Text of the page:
- - Tuesday, August 26, 2014

By Jack Devine (with Vernon Loeb)
Farrar, Straus and Giroux, $27, 325 pages

When an expert such as Jack Devine, a three-decades-plus veteran of the CIA’s Clandestine Service, warns about myriad world troubles stretching into the foreseeable future, serious citizens should take heed — and those now running the agency, both in-house and as elected officials, should give “Good Hunting” a careful read in light of what can be done to protect the country.

In Mr. Devine’s expert opinion, the solution should be the wide — and intelligent — use of covert action. As do many CIA veterans, he decries the militarization of the agency in recent years, and its subordination to the post of Director of National Intelligence, created in the do-something fever that inflamed Congress after Sept. 11, 2001. He feels that the result has been a “muddled new intelligence bureaucracy with less coherence and more fractured leadership.” He urges that “Congress should revisit its utility and perhaps curtail its staffing and tasking.”

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The capstone of Mr. Devine‘ career was overseeing the largest CIA covert operation ever, to run the Soviet military out of Afghanistan, a venture inaccurately termed “Charlie Wilson’s War” by the media. Although he and other agency officials praise the now-deceased Texas congressman’s tenacity in obtaining money and arms for the war, Mr. Devine’s colleague Milton Bearden is quoted as quipping, that it was “‘Charlie Wilson’s War’ only in Charlie Wilson’s mind.” In any event, the operation drove the Red Army out of Afghanistan.

Although denounced by the nut-left as dirty tricks unbefitting the United States, Mr. Devine notes that covert action is authorized under Title 50 of the U.S. Code, which defines it as “an activity or activities of the United States Government to influence political, economic, or military conditions abroad, where it is intended that the role of the [government] will not be apparent or acknowledged publicly in a country while deliberately obscuring the role of the [government].” Such actions must be authorized, in writing, by the president, and be made known to congressional intelligence committees.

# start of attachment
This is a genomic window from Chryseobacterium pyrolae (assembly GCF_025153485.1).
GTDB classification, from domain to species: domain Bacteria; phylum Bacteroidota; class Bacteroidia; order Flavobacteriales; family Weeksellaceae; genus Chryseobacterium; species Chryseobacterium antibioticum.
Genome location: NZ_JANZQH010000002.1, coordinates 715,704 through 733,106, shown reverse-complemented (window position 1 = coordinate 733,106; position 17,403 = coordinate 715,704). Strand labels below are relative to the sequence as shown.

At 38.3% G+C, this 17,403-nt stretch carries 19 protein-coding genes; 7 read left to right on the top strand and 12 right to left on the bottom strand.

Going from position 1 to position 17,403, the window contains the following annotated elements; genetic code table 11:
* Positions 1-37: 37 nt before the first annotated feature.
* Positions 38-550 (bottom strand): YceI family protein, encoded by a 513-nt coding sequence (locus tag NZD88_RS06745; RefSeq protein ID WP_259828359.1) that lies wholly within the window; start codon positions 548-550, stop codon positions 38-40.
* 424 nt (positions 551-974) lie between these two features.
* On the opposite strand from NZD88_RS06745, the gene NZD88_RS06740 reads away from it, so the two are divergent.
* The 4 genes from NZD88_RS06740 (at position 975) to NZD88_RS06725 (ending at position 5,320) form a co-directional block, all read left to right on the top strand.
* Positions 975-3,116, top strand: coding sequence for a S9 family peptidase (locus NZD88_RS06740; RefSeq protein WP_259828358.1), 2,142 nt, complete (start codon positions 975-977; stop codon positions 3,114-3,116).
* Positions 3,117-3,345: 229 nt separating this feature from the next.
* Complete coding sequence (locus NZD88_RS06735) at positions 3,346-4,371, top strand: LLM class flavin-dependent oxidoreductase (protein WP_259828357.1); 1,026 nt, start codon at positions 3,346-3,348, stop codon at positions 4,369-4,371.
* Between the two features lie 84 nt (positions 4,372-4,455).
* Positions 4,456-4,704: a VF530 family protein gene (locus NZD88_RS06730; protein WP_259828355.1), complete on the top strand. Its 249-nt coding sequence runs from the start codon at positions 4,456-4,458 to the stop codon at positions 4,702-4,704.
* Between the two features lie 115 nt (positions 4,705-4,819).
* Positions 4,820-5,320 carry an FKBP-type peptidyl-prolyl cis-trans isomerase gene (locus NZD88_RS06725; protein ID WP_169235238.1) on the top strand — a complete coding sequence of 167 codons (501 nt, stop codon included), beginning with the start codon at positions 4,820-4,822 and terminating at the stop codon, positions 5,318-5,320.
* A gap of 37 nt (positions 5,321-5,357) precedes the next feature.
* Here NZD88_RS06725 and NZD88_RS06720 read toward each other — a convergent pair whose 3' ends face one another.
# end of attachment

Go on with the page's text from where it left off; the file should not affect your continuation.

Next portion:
Mr. Devine lists six “principles” that should be followed in planning a covert action: “Identify a legitimate enemy. Determine on-the-ground conditions. Ensure adequate funding and staff. Find legitimate local partners. Determine proportionality. Acquire bipartisan political support.”

One historical problem has been that the president, or someone supposedly acting for him, steers CIA into unwise operations; when they fail, the intelligence community is stuck with the blame.

As Mr. Devine writes, “In over thirty years, I never saw or participated in a ‘rogue operation’ — something the CIA executed on its own without explicit approval from the White House . It is true that the CIA’s biggest mistakes involved covert action. But it is also true that these mistakes, without exception, also involved operations carried out at the behest of presidents pursuing flawed policies. And for every covert action that failed spectacularly, there have been others that enabled presidents and policymakers to achieve ends in the nation’s interest with an unseen hand, which is almost always preferable to a heavy footprint.”